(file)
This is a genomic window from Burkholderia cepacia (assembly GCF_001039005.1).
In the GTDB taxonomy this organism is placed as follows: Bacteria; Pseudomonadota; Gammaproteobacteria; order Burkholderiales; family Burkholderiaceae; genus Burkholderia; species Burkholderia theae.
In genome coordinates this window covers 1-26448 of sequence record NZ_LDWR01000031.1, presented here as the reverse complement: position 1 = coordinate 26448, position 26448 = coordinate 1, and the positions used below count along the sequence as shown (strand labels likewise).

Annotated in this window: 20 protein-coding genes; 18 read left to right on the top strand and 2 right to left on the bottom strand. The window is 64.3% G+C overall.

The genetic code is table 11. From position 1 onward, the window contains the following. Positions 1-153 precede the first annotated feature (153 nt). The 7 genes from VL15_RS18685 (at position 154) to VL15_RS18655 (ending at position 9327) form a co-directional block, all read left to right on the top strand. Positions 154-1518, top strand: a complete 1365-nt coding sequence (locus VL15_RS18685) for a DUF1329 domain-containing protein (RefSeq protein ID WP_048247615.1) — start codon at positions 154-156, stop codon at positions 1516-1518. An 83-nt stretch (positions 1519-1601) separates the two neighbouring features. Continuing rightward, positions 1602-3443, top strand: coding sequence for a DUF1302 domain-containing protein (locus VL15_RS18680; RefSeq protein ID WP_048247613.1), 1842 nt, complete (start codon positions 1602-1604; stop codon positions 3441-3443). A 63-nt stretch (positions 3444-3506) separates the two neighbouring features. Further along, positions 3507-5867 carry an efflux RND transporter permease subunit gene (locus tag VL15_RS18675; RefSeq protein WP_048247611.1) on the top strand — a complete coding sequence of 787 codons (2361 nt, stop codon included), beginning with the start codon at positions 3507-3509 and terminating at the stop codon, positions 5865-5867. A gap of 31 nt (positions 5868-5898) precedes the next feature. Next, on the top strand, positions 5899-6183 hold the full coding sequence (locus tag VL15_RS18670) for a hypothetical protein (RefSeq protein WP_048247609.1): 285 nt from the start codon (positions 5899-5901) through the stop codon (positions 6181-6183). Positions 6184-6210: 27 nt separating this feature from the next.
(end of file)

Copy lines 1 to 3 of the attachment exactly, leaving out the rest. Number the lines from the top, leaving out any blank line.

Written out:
This is a genomic window from Burkholderia cepacia (assembly GCF_001039005.1).
In the GTDB taxonomy this organism is placed as follows: Bacteria; Pseudomonadota; Gammaproteobacteria; order Burkholderiales; family Burkholderiaceae; genus Burkholderia; species Burkholderia theae.
In genome coordinates this window covers 1-26448 of sequence record NZ_LDWR01000031.1, presented here as the reverse complement: position 1 = coordinate 26448, position 26448 = coordinate 1, and the positions used below count along the sequence as shown (strand labels likewise).